In August last year, Tom Randall essentially had two separate lives.
The trained solicitor would work in London from Monday to Thursday, then clamber on to a National Express coach and head to his second life in Gedling.
For all he knew, it would all be in vain. He’d have thrown himself into a bruising, and physically-demanding General Election campaign and, in his own words, walked away with nothing.
He – and everyone else for that matter – didn’t even know when the election would be called. For all he knew the two lives could have gone on for years.
But from Thursday night to Sunday night, 38-year-old Mr Randall would hit the doorsteps, talking with the people who are now his constituents.
On the best night for the Conservatives for generations, he replaced Labour’s Vernon Coaker, who Mr Randall describes as a ‘well-liked, well-respected constituency MP’.
When the returning officer read out the result in the wee hours of Friday, December 13, the old life was jettisoned and Mr Randall dived head-long into the new.
“I had to decide. Until the election was over this had to be the most important thing in my life,” he said.
“I was either working in London, or I was campaigning. There was nothing else.
“I missed friends’ birthdays, I had no social life. This was it.”
When the election was finally called after those febrile, treacly days in Parliament, Mr Randall took unpaid leave from work and gave even more of himself to what was widely seen as one of the most grueling campaigns in decades.
The 38 year old said: “Gedling is a very hilly constituency, and I was walking between seven and 10 miles a day, usually in appalling weather, so it was a hard campaign.”
Usually at election counts, you have a fairly good idea of who’s going to win before the result is announced.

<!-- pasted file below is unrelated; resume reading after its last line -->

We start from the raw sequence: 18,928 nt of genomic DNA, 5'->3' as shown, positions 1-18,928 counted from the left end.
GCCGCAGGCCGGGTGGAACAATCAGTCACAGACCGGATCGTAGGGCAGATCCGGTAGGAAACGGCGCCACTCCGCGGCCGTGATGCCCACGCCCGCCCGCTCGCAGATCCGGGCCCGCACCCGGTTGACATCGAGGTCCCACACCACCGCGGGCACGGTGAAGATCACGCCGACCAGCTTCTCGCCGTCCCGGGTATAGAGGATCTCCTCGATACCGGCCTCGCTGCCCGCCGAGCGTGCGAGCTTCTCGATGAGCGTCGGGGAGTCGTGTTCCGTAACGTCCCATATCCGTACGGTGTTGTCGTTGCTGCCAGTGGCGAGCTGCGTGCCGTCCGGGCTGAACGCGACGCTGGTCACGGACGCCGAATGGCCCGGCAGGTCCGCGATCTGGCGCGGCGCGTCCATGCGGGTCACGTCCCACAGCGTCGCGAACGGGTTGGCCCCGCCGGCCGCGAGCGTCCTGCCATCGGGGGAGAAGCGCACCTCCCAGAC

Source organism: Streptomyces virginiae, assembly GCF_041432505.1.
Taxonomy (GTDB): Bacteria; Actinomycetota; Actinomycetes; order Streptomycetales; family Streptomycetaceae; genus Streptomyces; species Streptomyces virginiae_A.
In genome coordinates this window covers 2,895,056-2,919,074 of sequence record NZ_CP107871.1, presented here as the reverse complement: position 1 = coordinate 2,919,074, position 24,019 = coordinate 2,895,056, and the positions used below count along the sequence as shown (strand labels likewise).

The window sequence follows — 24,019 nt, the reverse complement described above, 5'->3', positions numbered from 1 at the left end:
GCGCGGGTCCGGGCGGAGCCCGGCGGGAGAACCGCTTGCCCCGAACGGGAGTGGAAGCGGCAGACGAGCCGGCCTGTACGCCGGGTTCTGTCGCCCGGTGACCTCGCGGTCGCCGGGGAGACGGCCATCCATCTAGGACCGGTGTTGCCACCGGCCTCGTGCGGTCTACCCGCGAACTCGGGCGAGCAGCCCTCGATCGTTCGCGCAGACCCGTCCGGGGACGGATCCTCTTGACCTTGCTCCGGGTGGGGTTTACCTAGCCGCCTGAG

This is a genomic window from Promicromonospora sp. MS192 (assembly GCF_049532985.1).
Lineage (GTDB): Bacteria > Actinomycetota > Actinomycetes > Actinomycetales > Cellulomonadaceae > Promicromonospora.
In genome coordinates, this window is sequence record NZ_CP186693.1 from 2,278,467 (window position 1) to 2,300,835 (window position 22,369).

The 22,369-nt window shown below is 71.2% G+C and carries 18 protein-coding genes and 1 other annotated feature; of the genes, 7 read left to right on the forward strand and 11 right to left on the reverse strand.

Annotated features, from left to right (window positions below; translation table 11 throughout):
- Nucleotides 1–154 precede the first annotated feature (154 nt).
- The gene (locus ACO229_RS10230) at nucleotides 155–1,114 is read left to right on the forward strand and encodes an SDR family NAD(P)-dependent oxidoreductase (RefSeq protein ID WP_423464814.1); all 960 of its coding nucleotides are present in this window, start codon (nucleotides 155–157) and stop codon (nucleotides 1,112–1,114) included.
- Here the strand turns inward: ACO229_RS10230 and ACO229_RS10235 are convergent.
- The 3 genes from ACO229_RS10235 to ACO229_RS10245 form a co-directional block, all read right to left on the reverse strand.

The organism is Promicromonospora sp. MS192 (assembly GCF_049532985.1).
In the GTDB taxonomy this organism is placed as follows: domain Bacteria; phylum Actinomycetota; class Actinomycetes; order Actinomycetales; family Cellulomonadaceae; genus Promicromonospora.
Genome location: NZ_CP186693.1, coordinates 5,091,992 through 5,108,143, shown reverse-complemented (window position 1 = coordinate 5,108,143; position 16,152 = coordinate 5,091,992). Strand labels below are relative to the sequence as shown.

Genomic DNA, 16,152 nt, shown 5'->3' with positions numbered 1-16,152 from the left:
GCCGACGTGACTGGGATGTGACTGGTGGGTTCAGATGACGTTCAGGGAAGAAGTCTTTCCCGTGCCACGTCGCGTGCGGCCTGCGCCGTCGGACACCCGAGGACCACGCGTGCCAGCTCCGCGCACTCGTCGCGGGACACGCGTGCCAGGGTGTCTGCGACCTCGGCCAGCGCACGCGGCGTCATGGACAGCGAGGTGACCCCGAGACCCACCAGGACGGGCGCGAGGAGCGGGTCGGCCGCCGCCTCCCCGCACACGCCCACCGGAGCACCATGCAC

Party activists count the ballot papers at the same time as the counters do, so they tend to know which way it has gone.
But at Gedling it was clear as mud.
“While they were counting, I had a slight inkling we were fractionally ahead, but I didn’t want to believe it, because you have to be prepared to walk away with nothing, you have to cushion yourself for that.”
Did it sink in straight away? Not really.
“I’ve looked back at the footage of that moment, and I certainly don’t look very happy. But I definitely was.
“I still feel like I’m me, but there are those moments that you realised ‘I’m not just who I used to be’.”
“Obviously I’ve always opened my own doors like everyone else.
“But when the Parliamentary door keeper opened a door for me and said ‘Good Morning, Mr Randall – having memorised my name and face – I thought ‘ah OK, this is new’.
“Then I was asked by a couple of people for a selfie in Arnold. Funnily enough that didn’t happen to me before.
“I still go and stand in the House of Commons Chamber when it’s empty, and just take it in.
“I’d been and done the tourist thing before, but it’s just different when you’re a member, and you feel it.”
He puts his hand to his heart. He has become the MP for his hometown – Arnold.
“And that’s a very special thing,” he says, with a smile.